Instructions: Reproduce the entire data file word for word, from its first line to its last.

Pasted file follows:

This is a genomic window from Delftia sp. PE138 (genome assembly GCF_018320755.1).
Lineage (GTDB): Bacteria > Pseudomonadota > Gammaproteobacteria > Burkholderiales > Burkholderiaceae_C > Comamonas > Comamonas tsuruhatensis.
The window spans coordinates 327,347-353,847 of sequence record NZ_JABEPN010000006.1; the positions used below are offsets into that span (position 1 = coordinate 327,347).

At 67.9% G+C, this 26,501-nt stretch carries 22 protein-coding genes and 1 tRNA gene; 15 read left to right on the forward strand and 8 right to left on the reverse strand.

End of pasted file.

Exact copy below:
This is a genomic window from Delftia sp. PE138 (genome assembly GCF_018320755.1).
Lineage (GTDB): Bacteria > Pseudomonadota > Gammaproteobacteria > Burkholderiales > Burkholderiaceae_C > Comamonas > Comamonas tsuruhatensis.
The window spans coordinates 327,347-353,847 of sequence record NZ_JABEPN010000006.1; the positions used below are offsets into that span (position 1 = coordinate 327,347).

At 67.9% G+C, this 26,501-nt stretch carries 22 protein-coding genes and 1 tRNA gene; 15 read left to right on the forward strand and 8 right to left on the reverse strand.